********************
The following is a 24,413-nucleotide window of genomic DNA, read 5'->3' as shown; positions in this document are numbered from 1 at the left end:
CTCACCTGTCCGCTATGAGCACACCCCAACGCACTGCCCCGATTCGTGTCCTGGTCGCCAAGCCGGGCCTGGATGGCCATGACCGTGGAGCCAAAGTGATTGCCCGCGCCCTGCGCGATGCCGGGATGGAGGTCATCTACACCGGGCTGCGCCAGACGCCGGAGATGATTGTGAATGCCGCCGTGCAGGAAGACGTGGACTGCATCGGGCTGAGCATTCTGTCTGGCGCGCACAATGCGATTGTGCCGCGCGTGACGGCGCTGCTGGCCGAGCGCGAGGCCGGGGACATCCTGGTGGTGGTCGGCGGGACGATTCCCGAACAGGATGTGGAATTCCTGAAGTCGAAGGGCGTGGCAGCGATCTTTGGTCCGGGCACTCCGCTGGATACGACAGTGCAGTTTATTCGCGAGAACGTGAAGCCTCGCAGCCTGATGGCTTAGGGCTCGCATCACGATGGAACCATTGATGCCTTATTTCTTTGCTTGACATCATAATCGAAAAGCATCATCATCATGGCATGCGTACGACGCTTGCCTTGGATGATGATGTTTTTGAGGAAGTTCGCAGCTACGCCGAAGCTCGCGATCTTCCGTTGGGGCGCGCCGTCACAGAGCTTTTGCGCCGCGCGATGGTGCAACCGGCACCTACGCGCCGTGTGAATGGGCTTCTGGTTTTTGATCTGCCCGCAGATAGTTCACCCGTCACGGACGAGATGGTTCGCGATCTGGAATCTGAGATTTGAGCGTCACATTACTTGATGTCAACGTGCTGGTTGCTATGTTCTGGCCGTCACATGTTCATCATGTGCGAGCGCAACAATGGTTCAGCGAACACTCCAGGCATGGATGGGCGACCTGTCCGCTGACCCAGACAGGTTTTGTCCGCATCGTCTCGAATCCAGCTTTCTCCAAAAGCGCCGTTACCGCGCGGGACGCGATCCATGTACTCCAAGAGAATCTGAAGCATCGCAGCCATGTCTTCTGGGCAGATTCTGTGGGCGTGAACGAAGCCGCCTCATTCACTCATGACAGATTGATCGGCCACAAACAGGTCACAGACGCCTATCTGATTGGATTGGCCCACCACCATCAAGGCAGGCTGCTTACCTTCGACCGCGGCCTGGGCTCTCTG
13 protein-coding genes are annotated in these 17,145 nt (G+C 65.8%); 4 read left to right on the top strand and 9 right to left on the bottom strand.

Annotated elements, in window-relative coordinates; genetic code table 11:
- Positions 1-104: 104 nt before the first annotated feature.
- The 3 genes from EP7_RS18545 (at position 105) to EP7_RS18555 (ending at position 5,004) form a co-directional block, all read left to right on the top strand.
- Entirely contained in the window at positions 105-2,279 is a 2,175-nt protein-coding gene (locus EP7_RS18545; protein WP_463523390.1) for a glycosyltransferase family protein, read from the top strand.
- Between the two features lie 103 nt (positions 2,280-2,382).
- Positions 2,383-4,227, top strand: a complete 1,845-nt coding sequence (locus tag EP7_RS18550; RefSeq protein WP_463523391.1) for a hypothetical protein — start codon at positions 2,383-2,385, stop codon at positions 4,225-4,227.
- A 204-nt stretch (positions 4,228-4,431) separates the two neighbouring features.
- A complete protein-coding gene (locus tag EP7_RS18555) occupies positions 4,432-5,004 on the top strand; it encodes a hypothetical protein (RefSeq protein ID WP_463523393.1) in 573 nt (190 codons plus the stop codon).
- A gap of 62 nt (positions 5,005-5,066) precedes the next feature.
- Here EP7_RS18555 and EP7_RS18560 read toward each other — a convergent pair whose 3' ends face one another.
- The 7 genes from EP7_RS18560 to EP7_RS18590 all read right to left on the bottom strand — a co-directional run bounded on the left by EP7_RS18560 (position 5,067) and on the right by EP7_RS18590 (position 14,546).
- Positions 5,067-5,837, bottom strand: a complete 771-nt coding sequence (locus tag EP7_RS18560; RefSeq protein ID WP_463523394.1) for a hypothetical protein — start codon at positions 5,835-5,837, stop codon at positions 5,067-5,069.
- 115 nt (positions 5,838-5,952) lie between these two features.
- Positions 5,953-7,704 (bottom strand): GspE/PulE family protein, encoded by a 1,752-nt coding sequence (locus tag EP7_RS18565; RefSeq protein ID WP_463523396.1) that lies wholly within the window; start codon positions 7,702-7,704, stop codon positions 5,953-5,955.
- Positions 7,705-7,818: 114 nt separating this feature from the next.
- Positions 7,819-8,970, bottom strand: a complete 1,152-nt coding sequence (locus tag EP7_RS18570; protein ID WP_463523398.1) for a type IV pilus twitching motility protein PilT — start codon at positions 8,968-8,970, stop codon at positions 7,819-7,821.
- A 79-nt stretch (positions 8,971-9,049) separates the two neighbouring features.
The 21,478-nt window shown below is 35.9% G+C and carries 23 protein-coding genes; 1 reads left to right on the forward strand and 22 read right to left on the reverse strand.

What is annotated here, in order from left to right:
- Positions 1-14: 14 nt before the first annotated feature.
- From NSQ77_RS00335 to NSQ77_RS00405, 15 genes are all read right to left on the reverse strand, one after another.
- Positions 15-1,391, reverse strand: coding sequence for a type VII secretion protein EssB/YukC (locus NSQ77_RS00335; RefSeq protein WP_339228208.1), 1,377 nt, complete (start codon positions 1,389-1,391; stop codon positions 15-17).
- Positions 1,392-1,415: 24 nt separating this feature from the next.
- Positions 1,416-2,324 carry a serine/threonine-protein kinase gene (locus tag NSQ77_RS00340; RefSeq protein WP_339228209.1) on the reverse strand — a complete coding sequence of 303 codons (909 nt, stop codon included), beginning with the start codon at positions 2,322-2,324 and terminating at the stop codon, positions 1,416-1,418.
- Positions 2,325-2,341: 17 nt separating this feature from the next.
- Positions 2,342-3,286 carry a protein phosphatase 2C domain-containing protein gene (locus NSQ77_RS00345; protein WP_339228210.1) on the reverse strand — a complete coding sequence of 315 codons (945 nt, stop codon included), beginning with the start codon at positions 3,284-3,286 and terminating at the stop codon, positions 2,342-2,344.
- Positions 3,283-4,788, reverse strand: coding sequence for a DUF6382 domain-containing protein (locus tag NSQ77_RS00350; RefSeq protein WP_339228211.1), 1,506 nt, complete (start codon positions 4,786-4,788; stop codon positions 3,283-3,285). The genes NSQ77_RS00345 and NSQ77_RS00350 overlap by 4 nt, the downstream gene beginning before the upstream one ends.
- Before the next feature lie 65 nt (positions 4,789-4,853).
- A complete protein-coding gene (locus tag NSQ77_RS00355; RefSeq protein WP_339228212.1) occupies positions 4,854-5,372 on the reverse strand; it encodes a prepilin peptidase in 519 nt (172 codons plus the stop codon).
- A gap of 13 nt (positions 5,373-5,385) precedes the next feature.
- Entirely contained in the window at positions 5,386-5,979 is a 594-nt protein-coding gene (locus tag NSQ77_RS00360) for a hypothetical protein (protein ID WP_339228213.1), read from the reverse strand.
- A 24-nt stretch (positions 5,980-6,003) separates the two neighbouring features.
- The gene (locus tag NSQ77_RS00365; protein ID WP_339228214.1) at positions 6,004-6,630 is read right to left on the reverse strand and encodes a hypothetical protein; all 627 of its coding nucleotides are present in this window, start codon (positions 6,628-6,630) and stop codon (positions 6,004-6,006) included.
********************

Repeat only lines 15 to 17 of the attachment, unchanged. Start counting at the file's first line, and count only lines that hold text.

- Positions 5,067-5,837, bottom strand: a complete 771-nt coding sequence (locus tag EP7_RS18560; RefSeq protein ID WP_463523394.1) for a hypothetical protein — start codon at positions 5,835-5,837, stop codon at positions 5,067-5,069.
- 115 nt (positions 5,838-5,952) lie between these two features.
- Positions 5,953-7,704 (bottom strand): GspE/PulE family protein, encoded by a 1,752-nt coding sequence (locus tag EP7_RS18565; RefSeq protein ID WP_463523396.1) that lies wholly within the window; start codon positions 7,702-7,704, stop codon positions 5,953-5,955.